International royals

Dubai’s Sheikh Mohammed bin Rashid’s son dies of heart attack at the age of 33



Sheikh Rashid bin Mohammed Al Maktoum

Sheikh Rashid bin Mohammed

Sheikh Rashid bin Mohammed bin Rashid Al Maktoum, the eldest son of Sheikh Mohammed bin Rashid, Vice President and Ruler of Dubai, died on Saturday morning of a heart attack at the age of only 33.

Three days of mourning were declared across the UAE with instructions for government departments to fly the flag at half mast though work will continue as usual.

Though Sheikh Rashid bin Mohammed was the eldest son of the Ruler of Dubai the title of Crown Prince belongs to his younger brother Sheikh Hamdan bin Mohammed. “Today, I lost a best friend and a childhood companion, my dear brother, Rashid. You will be missed,” Sheikh Hamdan bin Mohammed said in a statement.

The succession in Dubai is regulated.

Sheikh Rashid was born in Dubai on 12 November 1981. He was educated in Dubai at the Rashid Private Secondary School. He then attended Sandhurst Military Academy in the United Kingdom and graduated in 2002.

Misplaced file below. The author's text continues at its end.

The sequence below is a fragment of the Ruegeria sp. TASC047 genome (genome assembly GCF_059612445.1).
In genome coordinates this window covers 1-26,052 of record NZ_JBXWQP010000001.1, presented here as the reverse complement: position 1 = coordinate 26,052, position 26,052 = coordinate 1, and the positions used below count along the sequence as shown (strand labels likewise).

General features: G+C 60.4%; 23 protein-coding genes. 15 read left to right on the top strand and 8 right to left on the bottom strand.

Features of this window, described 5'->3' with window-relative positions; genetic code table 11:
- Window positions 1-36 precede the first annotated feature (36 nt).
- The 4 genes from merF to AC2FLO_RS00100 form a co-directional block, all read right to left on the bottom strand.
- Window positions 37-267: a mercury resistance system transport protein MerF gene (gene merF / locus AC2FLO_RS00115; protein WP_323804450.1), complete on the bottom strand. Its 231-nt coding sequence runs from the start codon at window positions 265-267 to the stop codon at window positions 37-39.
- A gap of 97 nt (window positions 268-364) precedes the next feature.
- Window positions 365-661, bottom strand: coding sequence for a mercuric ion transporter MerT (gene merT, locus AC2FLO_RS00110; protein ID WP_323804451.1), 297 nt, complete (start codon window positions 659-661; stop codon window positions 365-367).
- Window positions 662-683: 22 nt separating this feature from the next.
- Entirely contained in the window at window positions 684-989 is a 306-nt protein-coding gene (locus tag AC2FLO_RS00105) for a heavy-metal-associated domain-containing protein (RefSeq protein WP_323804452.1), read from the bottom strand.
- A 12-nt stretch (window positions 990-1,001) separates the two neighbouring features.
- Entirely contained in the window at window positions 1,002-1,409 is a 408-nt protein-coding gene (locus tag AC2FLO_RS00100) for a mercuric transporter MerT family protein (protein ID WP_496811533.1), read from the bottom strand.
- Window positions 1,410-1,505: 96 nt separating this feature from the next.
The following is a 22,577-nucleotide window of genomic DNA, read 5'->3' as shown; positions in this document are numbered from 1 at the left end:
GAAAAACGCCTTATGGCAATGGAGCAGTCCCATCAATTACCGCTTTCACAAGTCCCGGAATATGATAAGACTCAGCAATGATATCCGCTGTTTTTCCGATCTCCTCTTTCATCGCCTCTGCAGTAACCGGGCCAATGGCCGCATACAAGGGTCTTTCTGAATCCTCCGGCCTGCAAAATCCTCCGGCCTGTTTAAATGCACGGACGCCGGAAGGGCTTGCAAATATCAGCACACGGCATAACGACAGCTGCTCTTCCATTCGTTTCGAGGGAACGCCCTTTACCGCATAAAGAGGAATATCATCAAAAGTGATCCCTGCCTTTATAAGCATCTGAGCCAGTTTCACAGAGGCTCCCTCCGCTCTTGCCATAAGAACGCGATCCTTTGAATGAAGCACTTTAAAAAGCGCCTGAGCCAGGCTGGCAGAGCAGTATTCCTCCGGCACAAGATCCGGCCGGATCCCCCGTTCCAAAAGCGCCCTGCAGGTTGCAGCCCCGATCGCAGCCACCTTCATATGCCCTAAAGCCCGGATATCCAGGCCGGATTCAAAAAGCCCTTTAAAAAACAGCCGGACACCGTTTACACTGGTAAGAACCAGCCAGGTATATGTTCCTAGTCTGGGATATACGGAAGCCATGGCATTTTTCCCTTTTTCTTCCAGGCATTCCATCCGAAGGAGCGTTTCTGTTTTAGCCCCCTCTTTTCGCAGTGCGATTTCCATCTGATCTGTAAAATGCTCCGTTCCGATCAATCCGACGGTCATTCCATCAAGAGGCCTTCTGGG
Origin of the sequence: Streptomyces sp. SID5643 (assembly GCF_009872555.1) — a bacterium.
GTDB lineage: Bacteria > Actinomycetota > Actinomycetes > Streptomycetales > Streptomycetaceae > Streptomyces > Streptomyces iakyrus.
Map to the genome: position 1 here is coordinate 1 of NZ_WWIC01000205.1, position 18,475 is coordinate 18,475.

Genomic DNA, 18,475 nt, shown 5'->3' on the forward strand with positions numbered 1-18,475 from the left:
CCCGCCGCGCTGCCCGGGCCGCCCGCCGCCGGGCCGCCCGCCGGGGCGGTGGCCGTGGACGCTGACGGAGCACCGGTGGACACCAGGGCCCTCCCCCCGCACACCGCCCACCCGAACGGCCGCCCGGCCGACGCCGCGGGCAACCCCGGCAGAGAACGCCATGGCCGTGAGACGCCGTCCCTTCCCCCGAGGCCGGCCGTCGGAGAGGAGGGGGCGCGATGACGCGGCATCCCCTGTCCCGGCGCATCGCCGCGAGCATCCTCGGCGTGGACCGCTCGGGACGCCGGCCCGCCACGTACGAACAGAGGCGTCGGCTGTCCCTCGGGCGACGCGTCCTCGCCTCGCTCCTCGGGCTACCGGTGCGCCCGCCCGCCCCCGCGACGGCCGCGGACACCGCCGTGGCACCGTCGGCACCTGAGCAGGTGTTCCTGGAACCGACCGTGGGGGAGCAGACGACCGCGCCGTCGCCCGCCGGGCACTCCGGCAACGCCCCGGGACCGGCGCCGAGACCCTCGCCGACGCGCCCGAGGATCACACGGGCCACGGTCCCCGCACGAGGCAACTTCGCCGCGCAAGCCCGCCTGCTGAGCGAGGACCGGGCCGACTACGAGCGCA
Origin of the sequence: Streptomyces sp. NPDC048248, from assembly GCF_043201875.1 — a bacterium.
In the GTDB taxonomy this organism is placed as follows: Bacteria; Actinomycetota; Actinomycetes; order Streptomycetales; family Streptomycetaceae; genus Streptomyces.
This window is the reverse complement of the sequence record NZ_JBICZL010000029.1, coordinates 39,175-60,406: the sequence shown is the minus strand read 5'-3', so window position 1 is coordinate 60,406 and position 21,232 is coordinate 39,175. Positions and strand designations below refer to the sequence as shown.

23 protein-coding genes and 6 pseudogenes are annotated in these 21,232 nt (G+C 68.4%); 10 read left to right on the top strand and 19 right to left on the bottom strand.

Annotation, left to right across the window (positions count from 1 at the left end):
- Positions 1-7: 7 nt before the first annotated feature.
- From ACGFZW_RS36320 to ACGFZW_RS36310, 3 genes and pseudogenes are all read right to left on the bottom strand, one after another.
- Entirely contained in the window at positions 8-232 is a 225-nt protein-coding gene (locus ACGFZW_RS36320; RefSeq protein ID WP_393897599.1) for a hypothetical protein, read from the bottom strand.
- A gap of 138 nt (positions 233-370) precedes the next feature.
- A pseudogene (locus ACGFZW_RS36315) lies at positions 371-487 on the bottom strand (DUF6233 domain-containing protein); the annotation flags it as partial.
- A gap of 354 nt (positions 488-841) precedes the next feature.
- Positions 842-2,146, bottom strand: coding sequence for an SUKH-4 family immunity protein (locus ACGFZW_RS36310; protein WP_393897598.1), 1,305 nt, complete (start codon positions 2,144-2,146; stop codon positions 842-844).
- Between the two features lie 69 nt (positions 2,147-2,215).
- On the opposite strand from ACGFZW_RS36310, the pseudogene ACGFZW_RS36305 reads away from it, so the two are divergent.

He was passionate about equestrian endurance sports and his favourite football team was Manchester United. He even won two gold medals at the 2006 Asian Games for the 120 km Endurance Individual mixed and the 120 km Endurance Team Mixed. He owned several companies including one that had to do with horseracing. He also chaired the National Olympic Committee during from 2008 to 2012. He co-founded the Dubai Cultural Sports Club in Al Aweer, which he also chaired until it was taken over by his brother Sheikh Ahmed bin Mohammed bin Rashid Al Maktoum.

Prayers have already been held and he was buried Saturday evening at the Umm Hurair cemetery in Bur Dubai.

It is not known whether he suffered from a known cardiac disease and unconfirmed rumours have already begun circulating that he was a part of a special operations unit deployed in Yemen and was killed in the fighting.

His personal wealth was estimated by Forbes magazine in 2010 at $1.9b US dollars.

Photo credit: Yousif Al Mulla via Flickr.com